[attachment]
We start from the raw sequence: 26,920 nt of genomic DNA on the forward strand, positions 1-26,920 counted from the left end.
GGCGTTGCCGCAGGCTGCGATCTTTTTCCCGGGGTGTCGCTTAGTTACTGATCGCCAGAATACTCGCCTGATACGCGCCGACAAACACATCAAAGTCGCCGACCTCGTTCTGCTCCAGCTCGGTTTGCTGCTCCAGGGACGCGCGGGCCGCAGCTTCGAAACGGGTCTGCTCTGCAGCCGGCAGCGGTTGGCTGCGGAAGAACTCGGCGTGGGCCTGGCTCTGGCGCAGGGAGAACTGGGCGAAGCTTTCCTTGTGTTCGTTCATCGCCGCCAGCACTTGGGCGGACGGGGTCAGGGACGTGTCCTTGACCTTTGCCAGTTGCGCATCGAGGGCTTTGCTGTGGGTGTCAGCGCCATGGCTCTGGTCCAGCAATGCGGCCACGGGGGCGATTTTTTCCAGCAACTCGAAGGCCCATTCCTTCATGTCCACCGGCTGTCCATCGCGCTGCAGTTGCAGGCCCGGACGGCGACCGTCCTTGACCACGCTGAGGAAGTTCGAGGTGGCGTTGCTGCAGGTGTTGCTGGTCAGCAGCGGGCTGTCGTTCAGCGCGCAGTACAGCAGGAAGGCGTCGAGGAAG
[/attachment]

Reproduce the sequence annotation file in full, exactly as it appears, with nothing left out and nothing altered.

We start from the raw sequence: 26,920 nt of genomic DNA on the forward strand, positions 1-26,920 counted from the left end.
GGCGTTGCCGCAGGCTGCGATCTTTTTCCCGGGGTGTCGCTTAGTTACTGATCGCCAGAATACTCGCCTGATACGCGCCGACAAACACATCAAAGTCGCCGACCTCGTTCTGCTCCAGCTCGGTTTGCTGCTCCAGGGACGCGCGGGCCGCAGCTTCGAAACGGGTCTGCTCTGCAGCCGGCAGCGGTTGGCTGCGGAAGAACTCGGCGTGGGCCTGGCTCTGGCGCAGGGAGAACTGGGCGAAGCTTTCCTTGTGTTCGTTCATCGCCGCCAGCACTTGGGCGGACGGGGTCAGGGACGTGTCCTTGACCTTTGCCAGTTGCGCATCGAGGGCTTTGCTGTGGGTGTCAGCGCCATGGCTCTGGTCCAGCAATGCGGCCACGGGGGCGATTTTTTCCAGCAACTCGAAGGCCCATTCCTTCATGTCCACCGGCTGTCCATCGCGCTGCAGTTGCAGGCCCGGACGGCGACCGTCCTTGACCACGCTGAGGAAGTTCGAGGTGGCGTTGCTGCAGGTGTTGCTGGTCAGCAGCGGGCTGTCGTTCAGCGCGCAGTACAGCAGGAAGGCGTCGAGGAAG